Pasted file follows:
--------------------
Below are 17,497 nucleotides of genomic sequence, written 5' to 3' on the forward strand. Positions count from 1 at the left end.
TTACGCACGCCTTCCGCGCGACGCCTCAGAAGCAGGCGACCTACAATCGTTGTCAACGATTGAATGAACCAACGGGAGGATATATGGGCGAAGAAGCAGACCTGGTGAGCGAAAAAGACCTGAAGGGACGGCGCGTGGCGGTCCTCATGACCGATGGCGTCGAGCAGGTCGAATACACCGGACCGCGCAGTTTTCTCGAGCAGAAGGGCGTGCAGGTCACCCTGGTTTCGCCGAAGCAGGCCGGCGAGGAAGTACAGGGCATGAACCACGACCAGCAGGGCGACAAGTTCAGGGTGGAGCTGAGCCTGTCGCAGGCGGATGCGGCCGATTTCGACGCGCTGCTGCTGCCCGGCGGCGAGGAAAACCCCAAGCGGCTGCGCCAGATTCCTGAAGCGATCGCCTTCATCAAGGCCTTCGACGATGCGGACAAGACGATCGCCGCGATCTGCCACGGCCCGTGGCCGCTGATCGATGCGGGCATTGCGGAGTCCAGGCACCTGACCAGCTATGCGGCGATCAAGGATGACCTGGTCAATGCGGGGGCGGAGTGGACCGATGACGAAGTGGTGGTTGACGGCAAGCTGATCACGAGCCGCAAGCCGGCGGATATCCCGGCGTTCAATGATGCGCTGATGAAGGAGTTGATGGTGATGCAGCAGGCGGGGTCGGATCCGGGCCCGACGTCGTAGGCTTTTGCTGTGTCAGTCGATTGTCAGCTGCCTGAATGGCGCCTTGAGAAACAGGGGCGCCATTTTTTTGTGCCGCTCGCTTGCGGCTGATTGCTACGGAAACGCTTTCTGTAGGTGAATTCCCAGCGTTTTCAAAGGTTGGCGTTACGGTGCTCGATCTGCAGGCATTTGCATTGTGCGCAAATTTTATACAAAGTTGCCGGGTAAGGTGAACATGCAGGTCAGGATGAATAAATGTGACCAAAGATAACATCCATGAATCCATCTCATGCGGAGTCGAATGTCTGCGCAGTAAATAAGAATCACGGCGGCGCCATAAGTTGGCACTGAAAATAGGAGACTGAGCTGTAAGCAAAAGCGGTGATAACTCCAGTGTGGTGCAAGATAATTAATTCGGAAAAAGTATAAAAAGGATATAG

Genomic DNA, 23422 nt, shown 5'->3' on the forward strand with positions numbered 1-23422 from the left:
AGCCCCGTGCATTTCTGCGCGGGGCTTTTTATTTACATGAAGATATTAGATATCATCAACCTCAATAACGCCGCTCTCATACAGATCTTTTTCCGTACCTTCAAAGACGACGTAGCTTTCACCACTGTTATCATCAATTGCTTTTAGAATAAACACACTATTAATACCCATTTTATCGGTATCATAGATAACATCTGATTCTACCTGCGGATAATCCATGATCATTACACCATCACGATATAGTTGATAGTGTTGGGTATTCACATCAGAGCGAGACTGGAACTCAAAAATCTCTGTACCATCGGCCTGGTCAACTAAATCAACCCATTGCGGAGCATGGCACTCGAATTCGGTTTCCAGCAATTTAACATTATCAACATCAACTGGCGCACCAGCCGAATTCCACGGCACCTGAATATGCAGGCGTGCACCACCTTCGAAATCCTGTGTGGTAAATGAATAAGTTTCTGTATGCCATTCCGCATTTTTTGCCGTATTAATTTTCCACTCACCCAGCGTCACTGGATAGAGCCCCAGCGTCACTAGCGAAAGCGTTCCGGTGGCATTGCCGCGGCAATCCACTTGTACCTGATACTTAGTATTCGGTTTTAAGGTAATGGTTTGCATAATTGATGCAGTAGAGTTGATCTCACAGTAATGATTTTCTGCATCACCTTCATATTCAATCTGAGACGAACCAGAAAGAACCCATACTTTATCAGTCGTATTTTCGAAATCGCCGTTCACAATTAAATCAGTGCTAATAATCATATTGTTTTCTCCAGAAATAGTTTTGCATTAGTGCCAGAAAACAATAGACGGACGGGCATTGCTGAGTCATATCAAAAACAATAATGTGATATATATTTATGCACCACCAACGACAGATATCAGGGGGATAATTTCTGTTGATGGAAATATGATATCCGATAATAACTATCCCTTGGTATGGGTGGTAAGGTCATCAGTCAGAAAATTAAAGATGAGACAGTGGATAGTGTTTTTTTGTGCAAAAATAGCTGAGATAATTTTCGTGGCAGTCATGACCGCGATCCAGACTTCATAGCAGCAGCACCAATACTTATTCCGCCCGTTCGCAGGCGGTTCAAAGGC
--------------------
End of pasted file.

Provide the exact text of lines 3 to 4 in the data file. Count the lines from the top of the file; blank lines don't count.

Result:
Genomic DNA, 23422 nt, shown 5'->3' on the forward strand with positions numbered 1-23422 from the left:
AGCCCCGTGCATTTCTGCGCGGGGCTTTTTATTTACATGAAGATATTAGATATCATCAACCTCAATAACGCCGCTCTCATACAGATCTTTTTCCGTACCTTCAAAGACGACGTAGCTTTCACCACTGTTATCATCAATTGCTTTTAGAATAAACACACTATTAATACCCATTTTATCGGTATCATAGATAACATCTGATTCTACCTGCGGATAATCCATGATCATTACACCATCACGATATAGTTGATAGTGTTGGGTATTCACATCAGAGCGAGACTGGAACTCAAAAATCTCTGTACCATCGGCCTGGTCAACTAAATCAACCCATTGCGGAGCATGGCACTCGAATTCGGTTTCCAGCAATTTAACATTATCAACATCAACTGGCGCACCAGCCGAATTCCACGGCACCTGAATATGCAGGCGTGCACCACCTTCGAAATCCTGTGTGGTAAATGAATAAGTTTCTGTATGCCATTCCGCATTTTTTGCCGTATTAATTTTCCACTCACCCAGCGTCACTGGATAGAGCCCCAGCGTCACTAGCGAAAGCGTTCCGGTGGCATTGCCGCGGCAATCCACTTGTACCTGATACTTAGTATTCGGTTTTAAGGTAATGGTTTGCATAATTGATGCAGTAGAGTTGATCTCACAGTAATGATTTTCTGCATCACCTTCATATTCAATCTGAGACGAACCAGAAAGAACCCATACTTTATCAGTCGTATTTTCGAAATCGCCGTTCACAATTAAATCAGTGCTAATAATCATATTGTTTTCTCCAGAAATAGTTTTGCATTAGTGCCAGAAAACAATAGACGGACGGGCATTGCTGAGTCATATCAAAAACAATAATGTGATATATATTTATGCACCACCAACGACAGATATCAGGGGGATAATTTCTGTTGATGGAAATATGATATCCGATAATAACTATCCCTTGGTATGGGTGGTAAGGTCATCAGTCAGAAAATTAAAGATGAGACAGTGGATAGTGTTTTTTTGTGCAAAAATAGCTGAGATAATTTTCGTGGCAGTCATGACCGCGATCCAGACTTCATAGCAGCAGCACCAATACTTATTCCGCCCGTTCGCAGGCGGTTCAAAGGC